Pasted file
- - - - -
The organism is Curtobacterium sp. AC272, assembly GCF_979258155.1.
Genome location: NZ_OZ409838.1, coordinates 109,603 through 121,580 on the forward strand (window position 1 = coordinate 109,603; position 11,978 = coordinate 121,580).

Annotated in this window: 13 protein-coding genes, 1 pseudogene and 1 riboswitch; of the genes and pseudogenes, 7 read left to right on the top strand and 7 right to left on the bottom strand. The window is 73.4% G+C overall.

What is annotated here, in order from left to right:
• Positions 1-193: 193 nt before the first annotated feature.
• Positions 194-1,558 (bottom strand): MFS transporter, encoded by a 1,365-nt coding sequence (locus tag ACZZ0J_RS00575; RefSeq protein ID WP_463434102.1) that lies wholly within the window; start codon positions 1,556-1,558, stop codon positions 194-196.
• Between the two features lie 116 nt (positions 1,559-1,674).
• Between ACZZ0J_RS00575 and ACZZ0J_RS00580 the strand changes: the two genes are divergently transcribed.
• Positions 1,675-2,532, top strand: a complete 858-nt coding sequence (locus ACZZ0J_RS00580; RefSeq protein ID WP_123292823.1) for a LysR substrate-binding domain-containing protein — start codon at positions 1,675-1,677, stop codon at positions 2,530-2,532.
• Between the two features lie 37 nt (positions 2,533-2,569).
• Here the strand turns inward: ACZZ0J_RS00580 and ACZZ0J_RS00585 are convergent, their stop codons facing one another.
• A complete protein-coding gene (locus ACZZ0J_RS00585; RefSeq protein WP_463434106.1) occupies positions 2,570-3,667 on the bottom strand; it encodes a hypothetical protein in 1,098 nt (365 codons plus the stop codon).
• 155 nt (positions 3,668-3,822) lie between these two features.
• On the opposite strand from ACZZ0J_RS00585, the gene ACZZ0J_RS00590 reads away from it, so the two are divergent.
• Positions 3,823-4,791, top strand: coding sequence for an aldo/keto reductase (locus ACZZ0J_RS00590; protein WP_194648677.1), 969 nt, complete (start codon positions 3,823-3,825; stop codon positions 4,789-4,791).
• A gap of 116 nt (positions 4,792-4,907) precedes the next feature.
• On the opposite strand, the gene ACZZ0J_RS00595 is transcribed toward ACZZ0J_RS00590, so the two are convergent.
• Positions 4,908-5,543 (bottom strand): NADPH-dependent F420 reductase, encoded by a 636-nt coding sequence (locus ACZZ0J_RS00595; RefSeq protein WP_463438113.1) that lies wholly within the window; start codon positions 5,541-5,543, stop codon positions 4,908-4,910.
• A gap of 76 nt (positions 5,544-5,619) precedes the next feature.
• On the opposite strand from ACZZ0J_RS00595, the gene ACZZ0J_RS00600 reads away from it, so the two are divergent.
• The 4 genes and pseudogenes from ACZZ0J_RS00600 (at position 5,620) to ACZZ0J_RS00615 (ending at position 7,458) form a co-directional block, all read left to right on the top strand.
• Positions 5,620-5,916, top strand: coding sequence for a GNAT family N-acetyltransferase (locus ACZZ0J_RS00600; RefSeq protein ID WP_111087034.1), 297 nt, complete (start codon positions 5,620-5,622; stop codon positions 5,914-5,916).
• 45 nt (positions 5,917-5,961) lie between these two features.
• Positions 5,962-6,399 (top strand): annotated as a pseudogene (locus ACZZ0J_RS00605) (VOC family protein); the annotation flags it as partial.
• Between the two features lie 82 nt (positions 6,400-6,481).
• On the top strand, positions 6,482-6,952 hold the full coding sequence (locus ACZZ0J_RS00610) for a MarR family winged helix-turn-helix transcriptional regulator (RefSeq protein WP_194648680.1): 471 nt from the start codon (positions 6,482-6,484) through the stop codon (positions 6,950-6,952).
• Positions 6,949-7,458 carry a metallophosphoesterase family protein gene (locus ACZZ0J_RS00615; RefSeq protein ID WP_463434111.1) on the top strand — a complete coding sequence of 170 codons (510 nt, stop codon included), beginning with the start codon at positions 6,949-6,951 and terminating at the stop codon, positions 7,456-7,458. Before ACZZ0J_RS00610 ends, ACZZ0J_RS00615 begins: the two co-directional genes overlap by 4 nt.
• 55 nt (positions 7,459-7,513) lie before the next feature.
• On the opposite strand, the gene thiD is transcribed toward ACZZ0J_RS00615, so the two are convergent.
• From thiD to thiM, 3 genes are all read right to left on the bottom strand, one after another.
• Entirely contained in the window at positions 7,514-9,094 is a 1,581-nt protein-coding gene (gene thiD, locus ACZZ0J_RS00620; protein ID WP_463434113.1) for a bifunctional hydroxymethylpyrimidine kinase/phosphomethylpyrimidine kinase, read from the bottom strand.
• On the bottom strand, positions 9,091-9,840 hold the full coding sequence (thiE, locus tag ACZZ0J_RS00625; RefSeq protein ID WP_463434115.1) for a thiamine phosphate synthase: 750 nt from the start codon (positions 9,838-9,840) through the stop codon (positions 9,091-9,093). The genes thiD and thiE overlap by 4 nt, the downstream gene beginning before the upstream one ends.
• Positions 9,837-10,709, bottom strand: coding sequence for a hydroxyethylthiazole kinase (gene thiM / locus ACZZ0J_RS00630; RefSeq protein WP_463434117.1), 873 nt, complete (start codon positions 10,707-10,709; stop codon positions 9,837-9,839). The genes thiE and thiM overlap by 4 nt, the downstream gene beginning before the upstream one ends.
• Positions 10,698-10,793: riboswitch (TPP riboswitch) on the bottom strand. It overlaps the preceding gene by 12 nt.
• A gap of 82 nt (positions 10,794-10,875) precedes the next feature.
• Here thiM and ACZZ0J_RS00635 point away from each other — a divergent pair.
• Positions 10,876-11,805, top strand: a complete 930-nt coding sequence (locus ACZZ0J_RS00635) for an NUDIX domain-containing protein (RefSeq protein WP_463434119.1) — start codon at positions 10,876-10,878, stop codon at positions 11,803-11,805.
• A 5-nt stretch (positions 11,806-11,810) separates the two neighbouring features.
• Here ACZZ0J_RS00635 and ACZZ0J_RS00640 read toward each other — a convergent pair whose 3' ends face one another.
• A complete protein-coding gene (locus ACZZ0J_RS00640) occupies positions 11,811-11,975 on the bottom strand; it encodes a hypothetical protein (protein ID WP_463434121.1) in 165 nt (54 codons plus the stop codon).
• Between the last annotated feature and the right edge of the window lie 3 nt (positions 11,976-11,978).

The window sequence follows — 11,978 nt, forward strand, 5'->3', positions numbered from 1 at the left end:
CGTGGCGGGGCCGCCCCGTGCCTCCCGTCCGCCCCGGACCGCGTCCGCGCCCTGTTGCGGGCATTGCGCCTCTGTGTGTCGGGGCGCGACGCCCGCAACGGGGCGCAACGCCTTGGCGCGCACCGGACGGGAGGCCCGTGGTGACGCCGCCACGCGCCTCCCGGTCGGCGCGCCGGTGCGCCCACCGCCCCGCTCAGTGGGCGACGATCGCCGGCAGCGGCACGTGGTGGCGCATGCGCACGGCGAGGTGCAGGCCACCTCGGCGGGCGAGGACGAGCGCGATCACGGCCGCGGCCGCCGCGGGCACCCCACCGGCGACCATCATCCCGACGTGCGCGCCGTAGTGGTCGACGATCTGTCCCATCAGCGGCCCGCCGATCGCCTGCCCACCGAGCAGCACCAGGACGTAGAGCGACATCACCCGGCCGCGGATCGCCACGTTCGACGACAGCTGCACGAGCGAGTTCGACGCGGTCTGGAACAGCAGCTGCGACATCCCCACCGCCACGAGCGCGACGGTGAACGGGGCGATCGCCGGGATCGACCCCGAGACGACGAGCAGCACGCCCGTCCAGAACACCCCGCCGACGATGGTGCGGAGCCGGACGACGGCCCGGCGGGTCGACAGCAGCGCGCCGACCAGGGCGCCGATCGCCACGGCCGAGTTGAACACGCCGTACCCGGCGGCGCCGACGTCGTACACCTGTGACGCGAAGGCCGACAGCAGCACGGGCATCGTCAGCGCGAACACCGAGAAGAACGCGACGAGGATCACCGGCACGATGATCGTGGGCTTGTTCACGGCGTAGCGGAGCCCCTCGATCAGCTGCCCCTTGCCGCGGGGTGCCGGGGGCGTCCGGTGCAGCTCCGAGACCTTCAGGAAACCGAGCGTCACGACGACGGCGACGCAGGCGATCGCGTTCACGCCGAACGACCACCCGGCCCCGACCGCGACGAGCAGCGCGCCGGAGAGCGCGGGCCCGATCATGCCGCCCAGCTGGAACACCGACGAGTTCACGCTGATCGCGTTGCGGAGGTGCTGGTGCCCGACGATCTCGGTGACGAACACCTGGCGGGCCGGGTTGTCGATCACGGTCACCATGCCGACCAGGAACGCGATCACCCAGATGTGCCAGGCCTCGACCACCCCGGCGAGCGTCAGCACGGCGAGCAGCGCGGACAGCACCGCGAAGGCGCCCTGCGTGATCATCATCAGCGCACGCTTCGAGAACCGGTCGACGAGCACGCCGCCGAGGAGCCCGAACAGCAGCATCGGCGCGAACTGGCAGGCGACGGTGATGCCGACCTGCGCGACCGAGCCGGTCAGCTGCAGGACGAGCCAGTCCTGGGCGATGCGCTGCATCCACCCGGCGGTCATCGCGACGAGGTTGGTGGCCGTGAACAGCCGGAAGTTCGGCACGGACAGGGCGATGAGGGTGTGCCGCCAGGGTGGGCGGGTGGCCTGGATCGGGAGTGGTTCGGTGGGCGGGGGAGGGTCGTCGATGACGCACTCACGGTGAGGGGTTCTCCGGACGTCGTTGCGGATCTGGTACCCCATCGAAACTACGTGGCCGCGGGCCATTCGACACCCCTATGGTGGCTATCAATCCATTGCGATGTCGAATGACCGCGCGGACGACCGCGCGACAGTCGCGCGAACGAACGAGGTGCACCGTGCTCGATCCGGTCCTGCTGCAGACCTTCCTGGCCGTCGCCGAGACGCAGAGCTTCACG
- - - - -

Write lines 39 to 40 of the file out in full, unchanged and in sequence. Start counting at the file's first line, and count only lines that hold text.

• Here ACZZ0J_RS00635 and ACZZ0J_RS00640 read toward each other — a convergent pair whose 3' ends face one another.
• A complete protein-coding gene (locus ACZZ0J_RS00640) occupies positions 11,811-11,975 on the bottom strand; it encodes a hypothetical protein (protein ID WP_463434121.1) in 165 nt (54 codons plus the stop codon).